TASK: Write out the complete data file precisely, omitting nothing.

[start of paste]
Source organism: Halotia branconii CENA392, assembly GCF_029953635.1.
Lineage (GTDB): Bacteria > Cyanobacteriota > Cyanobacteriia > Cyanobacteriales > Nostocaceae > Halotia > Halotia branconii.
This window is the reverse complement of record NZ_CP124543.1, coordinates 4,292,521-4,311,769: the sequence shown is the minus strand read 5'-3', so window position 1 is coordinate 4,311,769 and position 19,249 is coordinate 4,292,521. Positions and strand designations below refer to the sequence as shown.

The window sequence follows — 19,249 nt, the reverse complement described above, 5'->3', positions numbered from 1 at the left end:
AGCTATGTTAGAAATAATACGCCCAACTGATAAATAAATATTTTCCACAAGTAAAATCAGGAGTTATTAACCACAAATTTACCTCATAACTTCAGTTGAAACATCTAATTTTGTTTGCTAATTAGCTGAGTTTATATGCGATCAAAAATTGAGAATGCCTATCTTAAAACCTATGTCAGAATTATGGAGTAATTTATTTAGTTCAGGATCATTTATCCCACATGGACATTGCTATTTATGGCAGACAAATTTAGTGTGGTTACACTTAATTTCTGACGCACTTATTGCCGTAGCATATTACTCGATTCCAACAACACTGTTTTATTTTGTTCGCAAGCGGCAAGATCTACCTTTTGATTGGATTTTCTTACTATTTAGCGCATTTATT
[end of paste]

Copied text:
Source organism: Halotia branconii CENA392, assembly GCF_029953635.1.
Lineage (GTDB): Bacteria > Cyanobacteriota > Cyanobacteriia > Cyanobacteriales > Nostocaceae > Halotia > Halotia branconii.
This window is the reverse complement of record NZ_CP124543.1, coordinates 4,292,521-4,311,769: the sequence shown is the minus strand read 5'-3', so window position 1 is coordinate 4,311,769 and position 19,249 is coordinate 4,292,521. Positions and strand designations below refer to the sequence as shown.

The window sequence follows — 19,249 nt, the reverse complement described above, 5'->3', positions numbered from 1 at the left end:
AGCTATGTTAGAAATAATACGCCCAACTGATAAATAAATATTTTCCACAAGTAAAATCAGGAGTTATTAACCACAAATTTACCTCATAACTTCAGTTGAAACATCTAATTTTGTTTGCTAATTAGCTGAGTTTATATGCGATCAAAAATTGAGAATGCCTATCTTAAAACCTATGTCAGAATTATGGAGTAATTTATTTAGTTCAGGATCATTTATCCCACATGGACATTGCTATTTATGGCAGACAAATTTAGTGTGGTTACACTTAATTTCTGACGCACTTATTGCCGTAGCATATTACTCGATTCCAACAACACTGTTTTATTTTGTTCGCAAGCGGCAAGATCTACCTTTTGATTGGATTTTCTTACTATTTAGCGCATTTATT